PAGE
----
Head of German spy agency to be replaced in July

AP News
Posted: Apr 27, 2016 10:48 AM
Head of German spy agency to be replaced in July

BERLIN (AP) — Germany's spy chief is being replaced, Chancellor Angela Merkel's office said Wednesday, citing major upcoming "challenges" for the country's foreign intelligence agency.

Gerhard Schindler, who has led the Bundesnachrichtendienst, or BND, since 2012, will step down July 1, Merkel's chief of staff said Wednesday. Bruno Kahl, a senior official in the Finance Ministry, has been selected to replace him.

The move came as little surprise. Schindler had been caught up in a number of scandals including the revelation that his agency had for years failed to vet lists of eavesdropping targets it received from the U.S. National Security Agency. The targets have been reported to include European companies and government officials.

Schindler acknowledged the agency's mistakes to a parliamentary intelligence oversight committee last year, but warned that dragging details of the agency's failings into the limelight could jeopardize cooperation with Germany's allies.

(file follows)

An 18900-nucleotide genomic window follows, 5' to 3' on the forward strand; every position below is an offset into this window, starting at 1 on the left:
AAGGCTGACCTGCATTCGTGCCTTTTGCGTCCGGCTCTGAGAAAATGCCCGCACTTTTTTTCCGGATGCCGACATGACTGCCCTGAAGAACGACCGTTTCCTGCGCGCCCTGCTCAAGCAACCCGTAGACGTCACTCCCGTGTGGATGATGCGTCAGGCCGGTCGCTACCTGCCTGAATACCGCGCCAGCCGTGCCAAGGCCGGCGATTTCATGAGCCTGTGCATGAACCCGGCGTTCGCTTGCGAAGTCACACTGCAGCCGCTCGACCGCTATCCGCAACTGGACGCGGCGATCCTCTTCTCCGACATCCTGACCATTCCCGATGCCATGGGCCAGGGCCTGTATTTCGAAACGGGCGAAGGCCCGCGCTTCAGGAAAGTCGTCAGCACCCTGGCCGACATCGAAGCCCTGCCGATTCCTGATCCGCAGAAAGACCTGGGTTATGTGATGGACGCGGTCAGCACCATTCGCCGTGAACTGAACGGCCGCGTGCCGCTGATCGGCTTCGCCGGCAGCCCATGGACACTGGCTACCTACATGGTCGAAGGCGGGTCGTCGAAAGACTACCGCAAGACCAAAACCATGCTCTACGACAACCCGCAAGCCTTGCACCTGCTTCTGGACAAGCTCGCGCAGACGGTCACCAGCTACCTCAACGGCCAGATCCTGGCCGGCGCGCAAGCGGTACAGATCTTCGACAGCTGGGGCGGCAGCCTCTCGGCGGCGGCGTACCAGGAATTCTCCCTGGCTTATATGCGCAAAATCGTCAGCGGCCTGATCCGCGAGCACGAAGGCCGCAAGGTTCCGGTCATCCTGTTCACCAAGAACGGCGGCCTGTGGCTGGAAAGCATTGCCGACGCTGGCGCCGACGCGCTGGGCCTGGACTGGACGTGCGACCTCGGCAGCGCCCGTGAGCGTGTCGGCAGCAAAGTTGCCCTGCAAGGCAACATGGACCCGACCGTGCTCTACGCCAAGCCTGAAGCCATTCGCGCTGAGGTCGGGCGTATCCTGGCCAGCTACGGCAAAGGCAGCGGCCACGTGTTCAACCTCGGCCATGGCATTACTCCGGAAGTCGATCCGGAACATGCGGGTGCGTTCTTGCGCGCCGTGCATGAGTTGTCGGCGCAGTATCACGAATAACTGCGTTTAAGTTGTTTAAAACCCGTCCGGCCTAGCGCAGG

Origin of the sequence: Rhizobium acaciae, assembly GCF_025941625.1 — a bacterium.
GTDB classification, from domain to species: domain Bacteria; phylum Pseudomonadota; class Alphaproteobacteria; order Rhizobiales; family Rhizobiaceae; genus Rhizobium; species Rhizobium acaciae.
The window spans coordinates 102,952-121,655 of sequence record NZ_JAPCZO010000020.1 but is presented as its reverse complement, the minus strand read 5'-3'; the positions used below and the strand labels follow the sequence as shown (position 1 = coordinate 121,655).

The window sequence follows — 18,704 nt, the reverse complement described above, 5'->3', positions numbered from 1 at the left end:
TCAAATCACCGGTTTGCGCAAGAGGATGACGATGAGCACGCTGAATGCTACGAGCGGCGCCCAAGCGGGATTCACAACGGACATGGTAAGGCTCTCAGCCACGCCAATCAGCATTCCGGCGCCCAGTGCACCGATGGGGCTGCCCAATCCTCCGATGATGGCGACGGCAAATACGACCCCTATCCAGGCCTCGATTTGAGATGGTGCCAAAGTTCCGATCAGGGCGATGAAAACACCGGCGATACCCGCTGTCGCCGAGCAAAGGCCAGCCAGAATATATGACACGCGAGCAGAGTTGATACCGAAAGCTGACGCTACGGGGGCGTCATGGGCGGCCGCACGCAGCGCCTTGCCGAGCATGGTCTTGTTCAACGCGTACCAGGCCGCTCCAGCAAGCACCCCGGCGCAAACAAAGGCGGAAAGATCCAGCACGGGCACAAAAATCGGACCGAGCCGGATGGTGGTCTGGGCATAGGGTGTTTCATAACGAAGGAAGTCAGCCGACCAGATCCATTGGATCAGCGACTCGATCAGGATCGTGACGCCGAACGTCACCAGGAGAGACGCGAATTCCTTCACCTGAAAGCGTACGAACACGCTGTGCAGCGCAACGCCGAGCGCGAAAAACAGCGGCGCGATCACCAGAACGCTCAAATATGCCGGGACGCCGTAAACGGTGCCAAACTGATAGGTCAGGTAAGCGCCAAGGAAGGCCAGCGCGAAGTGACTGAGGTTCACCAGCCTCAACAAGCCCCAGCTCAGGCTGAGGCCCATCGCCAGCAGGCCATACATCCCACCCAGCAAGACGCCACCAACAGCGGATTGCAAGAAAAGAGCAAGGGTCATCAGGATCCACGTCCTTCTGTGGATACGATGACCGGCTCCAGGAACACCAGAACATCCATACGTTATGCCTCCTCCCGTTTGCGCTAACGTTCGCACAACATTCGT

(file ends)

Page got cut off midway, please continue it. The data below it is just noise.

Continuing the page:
The 63-year-old said BND staff only informed him about the questionable targets last year, three years into his job.

In December, Schindler's office took the unusual step of publishing a report on Saudi Arabia that suggested the Gulf kingdom's ties with regional allies could be endangered by the policies of its ambitious young defense minister. The report caused a diplomatic stir, with Germany's Foreign Ministry publicly distancing itself from the findings.

And last month a 32-year-old former BND employee was convicted of violating the country's official secrets law and sentenced to eight years in prison for providing classified information to the CIA and the Russians.

Merkel's office didn't give a reason for Schindler's early departure, saying only that it comes as the BND faces "major challenges that affect all areas of work" including a parliamentary inquiry into the NSA's activities in Germany and its cooperation with the agency, new security threats, the agency's move of most operations to Berlin, and an overall restructuring.